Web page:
But for some packages that doesn't work. Such as
(use-package tex :ensure t) doesn't work for
auctex is because
auctex names a GNU ELPA package (see
(emacs) Packages), whereas
tex names a feature (see
(elisp) Named Features) provided by the
In other words,
tex names a single file
tex.el which is distributed as part of the
auctex package. Consider the following examples:
pp-macroexpand-last-sexpRET with point after
gives a form which boils down to
(use-package-ensure-elpa 'tex '(t) 'nil)
(require 'tex nil t))
whereas doing the same with
effectively expands to
(use-package-ensure-elpa 'tex '(auctex) 'nil)
(require 'tex nil t))
This illustrates the difference in purpose between the
NAME argument to
use-package and its
:ensure keyword. The former declares which named feature the rest of the stanza pertains/defaults to, with exactly the same meaning as in
(elisp) Hooks for Loading.
The latter just asks for the given package(s) to be installed via the second argument to the function
t just means the package named by the current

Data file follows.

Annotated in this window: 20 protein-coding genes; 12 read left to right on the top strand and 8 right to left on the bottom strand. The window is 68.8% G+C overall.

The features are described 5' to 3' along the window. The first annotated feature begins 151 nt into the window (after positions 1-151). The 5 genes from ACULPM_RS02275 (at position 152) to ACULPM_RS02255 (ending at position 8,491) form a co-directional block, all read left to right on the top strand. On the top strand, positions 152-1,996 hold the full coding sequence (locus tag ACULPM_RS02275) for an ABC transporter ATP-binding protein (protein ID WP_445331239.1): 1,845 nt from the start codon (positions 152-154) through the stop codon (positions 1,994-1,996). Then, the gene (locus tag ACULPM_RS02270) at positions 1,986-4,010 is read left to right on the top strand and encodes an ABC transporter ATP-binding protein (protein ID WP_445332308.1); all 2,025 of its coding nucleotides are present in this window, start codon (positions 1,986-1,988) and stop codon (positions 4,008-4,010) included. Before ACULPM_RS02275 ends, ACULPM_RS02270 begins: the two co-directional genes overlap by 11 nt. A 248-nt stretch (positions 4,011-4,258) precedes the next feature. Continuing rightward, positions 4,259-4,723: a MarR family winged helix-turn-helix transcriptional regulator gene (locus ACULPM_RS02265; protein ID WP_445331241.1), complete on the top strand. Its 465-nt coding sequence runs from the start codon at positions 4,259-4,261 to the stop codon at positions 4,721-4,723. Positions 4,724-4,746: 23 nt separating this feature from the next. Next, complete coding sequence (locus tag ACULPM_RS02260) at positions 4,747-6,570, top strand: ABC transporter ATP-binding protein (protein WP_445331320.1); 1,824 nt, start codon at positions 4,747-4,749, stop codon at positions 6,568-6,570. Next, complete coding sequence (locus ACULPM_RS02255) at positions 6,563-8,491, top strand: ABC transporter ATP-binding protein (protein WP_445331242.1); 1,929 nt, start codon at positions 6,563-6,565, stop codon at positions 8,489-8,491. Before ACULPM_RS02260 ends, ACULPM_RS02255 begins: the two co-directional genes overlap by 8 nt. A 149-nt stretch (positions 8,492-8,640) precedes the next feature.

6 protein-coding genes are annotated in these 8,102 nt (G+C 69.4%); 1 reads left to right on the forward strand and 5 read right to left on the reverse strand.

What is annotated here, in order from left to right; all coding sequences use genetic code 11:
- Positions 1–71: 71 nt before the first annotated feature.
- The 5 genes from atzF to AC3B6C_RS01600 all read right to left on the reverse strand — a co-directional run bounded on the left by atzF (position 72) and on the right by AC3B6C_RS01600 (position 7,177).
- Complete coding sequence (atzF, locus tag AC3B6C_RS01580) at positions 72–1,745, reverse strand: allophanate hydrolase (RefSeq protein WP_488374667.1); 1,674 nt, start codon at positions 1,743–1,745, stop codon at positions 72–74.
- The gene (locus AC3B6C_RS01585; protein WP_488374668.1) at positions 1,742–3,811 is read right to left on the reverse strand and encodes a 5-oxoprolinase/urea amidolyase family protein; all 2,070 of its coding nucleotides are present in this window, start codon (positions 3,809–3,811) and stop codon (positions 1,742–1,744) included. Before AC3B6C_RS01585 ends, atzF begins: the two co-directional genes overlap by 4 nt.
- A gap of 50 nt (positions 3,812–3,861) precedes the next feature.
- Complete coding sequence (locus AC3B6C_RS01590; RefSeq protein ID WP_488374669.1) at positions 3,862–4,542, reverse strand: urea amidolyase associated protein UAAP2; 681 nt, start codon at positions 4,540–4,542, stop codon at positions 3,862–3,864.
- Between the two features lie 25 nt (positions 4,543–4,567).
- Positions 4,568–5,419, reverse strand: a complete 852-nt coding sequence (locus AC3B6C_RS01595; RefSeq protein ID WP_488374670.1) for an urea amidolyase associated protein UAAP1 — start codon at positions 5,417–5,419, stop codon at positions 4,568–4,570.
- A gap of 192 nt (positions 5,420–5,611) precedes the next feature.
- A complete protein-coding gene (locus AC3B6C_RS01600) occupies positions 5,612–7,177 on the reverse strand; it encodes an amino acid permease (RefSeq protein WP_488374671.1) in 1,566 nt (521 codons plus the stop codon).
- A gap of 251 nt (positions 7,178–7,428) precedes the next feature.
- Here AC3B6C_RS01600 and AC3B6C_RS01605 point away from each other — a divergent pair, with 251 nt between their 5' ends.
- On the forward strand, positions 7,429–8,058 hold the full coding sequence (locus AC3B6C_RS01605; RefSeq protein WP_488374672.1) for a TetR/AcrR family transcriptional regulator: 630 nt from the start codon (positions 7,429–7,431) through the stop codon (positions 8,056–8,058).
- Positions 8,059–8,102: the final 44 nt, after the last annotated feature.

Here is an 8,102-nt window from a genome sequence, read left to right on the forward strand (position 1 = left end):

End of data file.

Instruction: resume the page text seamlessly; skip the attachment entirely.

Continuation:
use-package-ensure-elpa, in turn, calls
package-install; for details on this see
(emacs) Package Installation.
According to this blog/tutorial/site the reason is
because, once installed, auctex overrides the tex package.
What does that mean
Unfortunately, this is both wrong and misleading. "Overriding" usually refers to replacing or monkey-patching existing functionality, e.g. via advice. When one package provides the same named feature as another, thus hiding the latter from Emacs load functions, this is called "shadowing".
The AUCTeX distribution overrides and extends various built-in TeX-related functionality, but it does not shadow any built-in libraries. You can confirm this by inspecting the result of M-x
A better authority is the
use-package documentation itself: https://github.com/jwiegley/use-package/#package-installation.
how can I tell when to do that for other packages?
It depends both on how you want to group your
use-package stanzas and the name of the corresponding package. For example, if you want to put all or most of your Org-related settings under a single
(use-package org ...), but want to use the
org-plus-contrib distribution of Org instead of the built-in one, then you would write
You wouldn't write
because there is no file named
org-plus-contrib.el, even if there is a package with the name
org-plus-contrib. You similarly wouldn't write
for the same reason - there is no named feature
auctex (there is a file
auctex.el, but it does not call
Note that none of these discrepancies/semantics are specific to
use-package; these are all (powerful and useful) Emacs features which
use-package can only go so far in abstracting.